This press release contains "forward-looking statements" within the meaning of the Private Securities Litigation Reform Act of 1995, including, but not limited to, statements regarding the clinical relevance and utility of the data on OCA and INT-767 to be presented at EASL, the continued development of OCA, INT-767 and Intercept's other product candidates, and our strategic directives under the caption "About Intercept." These "forward-looking statements" are based on management's current expectations of future events and are subject to a number of important risks and uncertainties that could cause actual results to differ materially and adversely from those set forth in or implied by such forward-looking statements. These risks and uncertainties include, but are not limited to: Intercept's ability to successfully commercialize Ocaliva in PBC, and Intercept's ability to maintain its regulatory approval in jurisdictions in which Ocaliva is approved for use in PBC; the initiation, cost, timing, progress and results of Intercept's development activities, preclinical studies and clinical trials, including Intercept's development program in NASH; the timing of and Intercept's ability to obtain and maintain regulatory approval of OCA in PBC in countries outside the ones in which it is approved and in indications other than PBC and any other product candidates it may develop such as INT-767; conditions that may be imposed by regulatory authorities on Intercept's marketing approvals for its products and product candidates such as the need for clinical outcomes data (and not just results based on achievement of a surrogate endpoint), and any related restrictions, limitations, and/or warnings in the label of any approved products and product candidates; Intercept's plans to research, develop and commercialize its product candidates; Intercept's ability to obtain and maintain intellectual property protection for its products and product candidates; Intercept's ability to successfully commercialize OCA in indications other than PBC and its other product candidates; the size and growth of the markets for Intercept's products and product candidates and its ability to serve those markets; the rate and degree of market acceptance of any of Intercept's products, which may be affected by the reimbursement that it may receive for its products from payors; the success of competing drugs that are or become available; the election by Intercept's collaborators to pursue research, development and commercialization activities; Intercept's ability to attract collaborators with development, regulatory and commercialization expertise; regulatory developments in the United States and other countries; the performance of third-party suppliers and manufacturers; Intercept's need for and ability to obtain additional financing; Intercept's estimates regarding expenses, future revenues and capital requirements and the accuracy thereof; Intercept's use of cash, short-term investments and the proceeds from the offering; Intercept's ability to attract and retain key scientific or management personnel; and other factors discussed under the heading "Risk Factors" contained in our annual report on Form 10-K for the year ended December 31, 2016 filed on March 1, 2017 as well as any updates to these risk factors filed from time to time in our other filings with the Securities and Exchange Commission. All information in this press release is as of the date of the release, and Intercept undertakes no duty to update this information unless required by law.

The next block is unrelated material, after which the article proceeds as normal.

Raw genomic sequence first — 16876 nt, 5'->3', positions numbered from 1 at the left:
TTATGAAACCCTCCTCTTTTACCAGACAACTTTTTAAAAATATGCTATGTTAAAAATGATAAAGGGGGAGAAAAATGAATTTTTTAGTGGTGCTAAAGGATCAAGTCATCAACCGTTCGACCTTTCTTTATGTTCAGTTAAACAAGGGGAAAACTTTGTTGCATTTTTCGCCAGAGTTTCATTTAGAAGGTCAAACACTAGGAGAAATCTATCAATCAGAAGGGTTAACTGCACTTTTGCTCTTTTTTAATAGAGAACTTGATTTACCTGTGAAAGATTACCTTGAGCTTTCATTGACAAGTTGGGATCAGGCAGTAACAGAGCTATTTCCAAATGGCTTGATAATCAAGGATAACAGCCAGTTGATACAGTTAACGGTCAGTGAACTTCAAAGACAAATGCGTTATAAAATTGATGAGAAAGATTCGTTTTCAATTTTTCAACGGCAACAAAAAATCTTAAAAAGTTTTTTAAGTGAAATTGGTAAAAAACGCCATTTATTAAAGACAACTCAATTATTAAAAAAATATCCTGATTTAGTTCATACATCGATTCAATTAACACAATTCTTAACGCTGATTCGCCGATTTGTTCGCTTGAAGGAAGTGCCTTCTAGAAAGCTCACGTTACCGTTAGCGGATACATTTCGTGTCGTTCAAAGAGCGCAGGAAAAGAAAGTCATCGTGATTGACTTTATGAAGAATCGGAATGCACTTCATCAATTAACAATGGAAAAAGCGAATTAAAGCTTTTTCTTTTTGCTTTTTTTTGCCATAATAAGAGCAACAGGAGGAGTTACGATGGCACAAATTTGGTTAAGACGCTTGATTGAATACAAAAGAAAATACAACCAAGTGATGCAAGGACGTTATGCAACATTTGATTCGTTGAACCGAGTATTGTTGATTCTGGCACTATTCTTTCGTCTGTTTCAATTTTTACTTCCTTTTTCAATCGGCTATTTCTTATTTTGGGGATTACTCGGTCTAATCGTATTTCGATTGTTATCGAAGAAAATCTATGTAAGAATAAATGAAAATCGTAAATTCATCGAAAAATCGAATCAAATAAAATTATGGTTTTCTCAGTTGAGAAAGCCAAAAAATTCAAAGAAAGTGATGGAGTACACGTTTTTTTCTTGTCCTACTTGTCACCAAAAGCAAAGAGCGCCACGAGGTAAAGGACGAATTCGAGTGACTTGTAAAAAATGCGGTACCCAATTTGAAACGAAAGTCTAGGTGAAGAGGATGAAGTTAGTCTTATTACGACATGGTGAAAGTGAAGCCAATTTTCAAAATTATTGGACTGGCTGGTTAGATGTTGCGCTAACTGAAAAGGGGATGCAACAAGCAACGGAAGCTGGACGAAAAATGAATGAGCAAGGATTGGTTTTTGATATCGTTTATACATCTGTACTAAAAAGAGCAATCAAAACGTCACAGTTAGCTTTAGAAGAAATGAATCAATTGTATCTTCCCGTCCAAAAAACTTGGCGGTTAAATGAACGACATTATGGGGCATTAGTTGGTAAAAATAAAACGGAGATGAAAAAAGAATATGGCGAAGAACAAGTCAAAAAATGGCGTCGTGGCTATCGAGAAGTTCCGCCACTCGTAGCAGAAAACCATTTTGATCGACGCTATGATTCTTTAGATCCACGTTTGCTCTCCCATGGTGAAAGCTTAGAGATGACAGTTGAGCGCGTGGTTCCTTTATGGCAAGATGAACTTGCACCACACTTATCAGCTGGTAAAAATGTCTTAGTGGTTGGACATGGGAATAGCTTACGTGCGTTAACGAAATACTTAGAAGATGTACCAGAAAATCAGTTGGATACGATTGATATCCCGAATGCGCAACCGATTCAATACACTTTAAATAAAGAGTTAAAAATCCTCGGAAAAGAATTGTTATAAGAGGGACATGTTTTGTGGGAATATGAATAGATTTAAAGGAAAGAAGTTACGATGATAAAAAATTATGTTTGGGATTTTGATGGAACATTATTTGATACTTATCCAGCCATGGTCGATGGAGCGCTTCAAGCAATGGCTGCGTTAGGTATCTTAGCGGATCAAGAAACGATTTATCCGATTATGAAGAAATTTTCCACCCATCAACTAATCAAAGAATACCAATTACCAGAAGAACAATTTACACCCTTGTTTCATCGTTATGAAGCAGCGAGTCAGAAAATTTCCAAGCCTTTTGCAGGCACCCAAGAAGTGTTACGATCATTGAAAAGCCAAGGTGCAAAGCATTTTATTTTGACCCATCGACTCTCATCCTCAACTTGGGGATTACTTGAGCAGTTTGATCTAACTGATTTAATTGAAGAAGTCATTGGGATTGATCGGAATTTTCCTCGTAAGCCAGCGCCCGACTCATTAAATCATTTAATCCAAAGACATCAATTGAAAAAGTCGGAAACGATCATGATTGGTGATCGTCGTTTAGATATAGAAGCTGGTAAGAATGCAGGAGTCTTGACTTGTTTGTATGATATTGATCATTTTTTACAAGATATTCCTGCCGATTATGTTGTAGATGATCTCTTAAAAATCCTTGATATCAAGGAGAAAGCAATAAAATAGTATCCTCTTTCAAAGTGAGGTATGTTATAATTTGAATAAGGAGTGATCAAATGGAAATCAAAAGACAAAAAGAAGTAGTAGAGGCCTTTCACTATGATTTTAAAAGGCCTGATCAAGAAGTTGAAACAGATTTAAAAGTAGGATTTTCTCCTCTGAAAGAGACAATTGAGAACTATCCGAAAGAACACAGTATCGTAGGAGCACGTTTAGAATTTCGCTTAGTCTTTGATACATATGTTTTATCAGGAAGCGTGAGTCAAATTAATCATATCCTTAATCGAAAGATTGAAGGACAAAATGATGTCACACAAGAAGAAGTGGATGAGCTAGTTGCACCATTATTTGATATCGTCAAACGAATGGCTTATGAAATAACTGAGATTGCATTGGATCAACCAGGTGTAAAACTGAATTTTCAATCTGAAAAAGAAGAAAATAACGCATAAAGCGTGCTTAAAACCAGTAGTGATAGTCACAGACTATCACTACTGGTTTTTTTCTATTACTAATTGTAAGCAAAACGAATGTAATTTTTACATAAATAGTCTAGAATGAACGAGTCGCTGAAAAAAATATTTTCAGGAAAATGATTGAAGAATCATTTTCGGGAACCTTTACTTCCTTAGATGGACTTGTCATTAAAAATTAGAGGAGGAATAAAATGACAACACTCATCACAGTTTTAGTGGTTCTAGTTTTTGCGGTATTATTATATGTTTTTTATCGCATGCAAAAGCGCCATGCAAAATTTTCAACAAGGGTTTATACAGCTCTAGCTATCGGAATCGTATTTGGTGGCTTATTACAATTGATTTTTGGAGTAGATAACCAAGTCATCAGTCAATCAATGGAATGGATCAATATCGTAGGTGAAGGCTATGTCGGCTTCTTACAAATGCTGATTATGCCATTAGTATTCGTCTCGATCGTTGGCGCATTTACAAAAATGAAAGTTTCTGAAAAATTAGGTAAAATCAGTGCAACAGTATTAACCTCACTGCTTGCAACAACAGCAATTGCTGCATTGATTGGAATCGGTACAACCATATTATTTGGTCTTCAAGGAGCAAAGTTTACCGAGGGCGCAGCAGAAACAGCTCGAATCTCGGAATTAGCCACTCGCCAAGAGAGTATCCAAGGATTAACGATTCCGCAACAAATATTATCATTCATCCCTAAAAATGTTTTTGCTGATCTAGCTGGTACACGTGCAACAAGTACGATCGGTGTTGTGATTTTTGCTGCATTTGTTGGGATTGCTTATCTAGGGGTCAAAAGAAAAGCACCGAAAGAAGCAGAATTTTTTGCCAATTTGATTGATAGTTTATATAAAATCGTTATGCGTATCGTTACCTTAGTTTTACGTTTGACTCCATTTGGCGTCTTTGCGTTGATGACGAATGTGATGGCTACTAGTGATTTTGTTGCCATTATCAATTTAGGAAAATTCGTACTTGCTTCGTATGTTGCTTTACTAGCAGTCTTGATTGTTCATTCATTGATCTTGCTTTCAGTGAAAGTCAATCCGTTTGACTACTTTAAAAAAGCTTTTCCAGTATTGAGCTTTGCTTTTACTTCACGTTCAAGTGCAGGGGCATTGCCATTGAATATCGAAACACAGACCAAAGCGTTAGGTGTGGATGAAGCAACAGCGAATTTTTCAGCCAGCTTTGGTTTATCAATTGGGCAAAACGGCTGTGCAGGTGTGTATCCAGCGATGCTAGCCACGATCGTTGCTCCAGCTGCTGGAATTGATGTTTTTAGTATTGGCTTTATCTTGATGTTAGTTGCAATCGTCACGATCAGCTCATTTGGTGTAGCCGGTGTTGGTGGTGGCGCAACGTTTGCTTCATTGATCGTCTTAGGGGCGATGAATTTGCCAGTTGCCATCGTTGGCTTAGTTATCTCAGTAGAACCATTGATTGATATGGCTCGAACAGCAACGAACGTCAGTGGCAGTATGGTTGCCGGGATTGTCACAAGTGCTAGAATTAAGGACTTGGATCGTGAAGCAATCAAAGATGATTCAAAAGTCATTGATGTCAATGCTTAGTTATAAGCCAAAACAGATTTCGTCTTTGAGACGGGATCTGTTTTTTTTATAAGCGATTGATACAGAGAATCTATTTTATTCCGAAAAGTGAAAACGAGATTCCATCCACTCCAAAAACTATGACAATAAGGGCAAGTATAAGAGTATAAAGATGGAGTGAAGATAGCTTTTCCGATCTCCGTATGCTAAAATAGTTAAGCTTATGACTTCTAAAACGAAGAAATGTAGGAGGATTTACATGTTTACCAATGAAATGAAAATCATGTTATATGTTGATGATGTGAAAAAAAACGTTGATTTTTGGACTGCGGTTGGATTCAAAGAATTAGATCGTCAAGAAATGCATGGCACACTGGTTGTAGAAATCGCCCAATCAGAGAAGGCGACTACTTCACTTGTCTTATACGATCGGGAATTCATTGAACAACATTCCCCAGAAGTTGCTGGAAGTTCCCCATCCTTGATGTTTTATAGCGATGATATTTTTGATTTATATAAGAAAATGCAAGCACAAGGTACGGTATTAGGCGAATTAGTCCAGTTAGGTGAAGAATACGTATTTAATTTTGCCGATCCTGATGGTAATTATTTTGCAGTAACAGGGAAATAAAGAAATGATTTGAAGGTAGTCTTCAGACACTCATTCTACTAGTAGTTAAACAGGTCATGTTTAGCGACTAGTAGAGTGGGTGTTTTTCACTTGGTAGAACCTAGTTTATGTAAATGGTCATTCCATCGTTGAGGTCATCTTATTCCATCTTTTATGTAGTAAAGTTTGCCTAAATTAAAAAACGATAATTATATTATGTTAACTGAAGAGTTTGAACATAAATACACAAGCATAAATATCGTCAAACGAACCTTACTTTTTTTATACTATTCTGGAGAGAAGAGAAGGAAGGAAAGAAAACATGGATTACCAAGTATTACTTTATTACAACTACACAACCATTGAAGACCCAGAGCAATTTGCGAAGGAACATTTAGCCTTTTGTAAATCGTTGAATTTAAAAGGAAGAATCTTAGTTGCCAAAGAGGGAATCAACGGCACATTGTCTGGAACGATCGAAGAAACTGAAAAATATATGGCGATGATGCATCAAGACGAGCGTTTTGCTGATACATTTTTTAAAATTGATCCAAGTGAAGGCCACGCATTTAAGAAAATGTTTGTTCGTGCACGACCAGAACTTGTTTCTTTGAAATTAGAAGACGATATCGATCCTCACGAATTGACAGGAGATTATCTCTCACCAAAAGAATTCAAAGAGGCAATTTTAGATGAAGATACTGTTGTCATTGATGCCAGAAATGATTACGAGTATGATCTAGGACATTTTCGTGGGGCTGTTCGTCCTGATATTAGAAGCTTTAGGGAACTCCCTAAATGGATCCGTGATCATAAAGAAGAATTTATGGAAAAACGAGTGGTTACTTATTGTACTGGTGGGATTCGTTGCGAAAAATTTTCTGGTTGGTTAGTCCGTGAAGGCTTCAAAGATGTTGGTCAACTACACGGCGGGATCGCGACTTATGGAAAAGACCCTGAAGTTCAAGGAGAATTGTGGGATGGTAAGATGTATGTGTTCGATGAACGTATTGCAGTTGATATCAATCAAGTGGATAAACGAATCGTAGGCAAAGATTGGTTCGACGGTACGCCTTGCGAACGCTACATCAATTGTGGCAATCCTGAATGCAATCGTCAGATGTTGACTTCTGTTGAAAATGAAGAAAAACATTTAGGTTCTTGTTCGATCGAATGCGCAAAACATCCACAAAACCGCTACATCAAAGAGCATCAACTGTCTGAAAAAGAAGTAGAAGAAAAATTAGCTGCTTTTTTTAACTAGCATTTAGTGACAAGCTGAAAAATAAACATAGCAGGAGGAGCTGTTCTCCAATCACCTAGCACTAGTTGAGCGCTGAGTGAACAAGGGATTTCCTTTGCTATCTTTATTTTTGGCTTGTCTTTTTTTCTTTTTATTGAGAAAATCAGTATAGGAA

For more information about Intercept Pharmaceuticals, please contact:

Mark Vignola
Christopher Frates